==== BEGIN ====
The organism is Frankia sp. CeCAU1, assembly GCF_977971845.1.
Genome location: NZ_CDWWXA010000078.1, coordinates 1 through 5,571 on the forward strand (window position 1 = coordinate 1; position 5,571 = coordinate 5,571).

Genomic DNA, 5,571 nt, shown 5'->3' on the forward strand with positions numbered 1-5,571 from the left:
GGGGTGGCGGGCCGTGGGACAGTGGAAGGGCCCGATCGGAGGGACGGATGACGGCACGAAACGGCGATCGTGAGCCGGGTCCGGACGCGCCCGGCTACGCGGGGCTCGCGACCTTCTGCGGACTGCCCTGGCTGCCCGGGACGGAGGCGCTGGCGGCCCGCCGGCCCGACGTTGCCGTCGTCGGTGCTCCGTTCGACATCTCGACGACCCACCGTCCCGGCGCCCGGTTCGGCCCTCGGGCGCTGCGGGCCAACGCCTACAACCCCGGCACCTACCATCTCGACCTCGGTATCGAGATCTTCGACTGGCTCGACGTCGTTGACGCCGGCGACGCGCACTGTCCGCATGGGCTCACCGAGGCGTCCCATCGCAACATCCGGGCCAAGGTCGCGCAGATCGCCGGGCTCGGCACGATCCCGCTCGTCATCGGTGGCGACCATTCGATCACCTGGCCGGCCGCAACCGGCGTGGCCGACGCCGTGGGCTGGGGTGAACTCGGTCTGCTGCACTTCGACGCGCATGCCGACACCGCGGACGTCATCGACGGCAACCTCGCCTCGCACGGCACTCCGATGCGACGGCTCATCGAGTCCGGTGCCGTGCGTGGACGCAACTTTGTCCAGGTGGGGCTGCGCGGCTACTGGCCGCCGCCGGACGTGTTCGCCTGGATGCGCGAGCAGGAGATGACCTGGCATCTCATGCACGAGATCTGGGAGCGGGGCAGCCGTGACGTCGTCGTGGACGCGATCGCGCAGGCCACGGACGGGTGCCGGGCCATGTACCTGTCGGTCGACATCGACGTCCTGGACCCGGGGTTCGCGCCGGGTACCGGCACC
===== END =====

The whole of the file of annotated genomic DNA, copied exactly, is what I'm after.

The organism is Frankia sp. CeCAU1, assembly GCF_977971845.1.
Genome location: NZ_CDWWXA010000078.1, coordinates 1 through 5,571 on the forward strand (window position 1 = coordinate 1; position 5,571 = coordinate 5,571).

Genomic DNA, 5,571 nt, shown 5'->3' on the forward strand with positions numbered 1-5,571 from the left:
GGGGTGGCGGGCCGTGGGACAGTGGAAGGGCCCGATCGGAGGGACGGATGACGGCACGAAACGGCGATCGTGAGCCGGGTCCGGACGCGCCCGGCTACGCGGGGCTCGCGACCTTCTGCGGACTGCCCTGGCTGCCCGGGACGGAGGCGCTGGCGGCCCGCCGGCCCGACGTTGCCGTCGTCGGTGCTCCGTTCGACATCTCGACGACCCACCGTCCCGGCGCCCGGTTCGGCCCTCGGGCGCTGCGGGCCAACGCCTACAACCCCGGCACCTACCATCTCGACCTCGGTATCGAGATCTTCGACTGGCTCGACGTCGTTGACGCCGGCGACGCGCACTGTCCGCATGGGCTCACCGAGGCGTCCCATCGCAACATCCGGGCCAAGGTCGCGCAGATCGCCGGGCTCGGCACGATCCCGCTCGTCATCGGTGGCGACCATTCGATCACCTGGCCGGCCGCAACCGGCGTGGCCGACGCCGTGGGCTGGGGTGAACTCGGTCTGCTGCACTTCGACGCGCATGCCGACACCGCGGACGTCATCGACGGCAACCTCGCCTCGCACGGCACTCCGATGCGACGGCTCATCGAGTCCGGTGCCGTGCGTGGACGCAACTTTGTCCAGGTGGGGCTGCGCGGCTACTGGCCGCCGCCGGACGTGTTCGCCTGGATGCGCGAGCAGGAGATGACCTGGCATCTCATGCACGAGATCTGGGAGCGGGGCAGCCGTGACGTCGTCGTGGACGCGATCGCGCAGGCCACGGACGGGTGCCGGGCCATGTACCTGTCGGTCGACATCGACGTCCTGGACCCGGGGTTCGCGCCGGGTACCGGCACC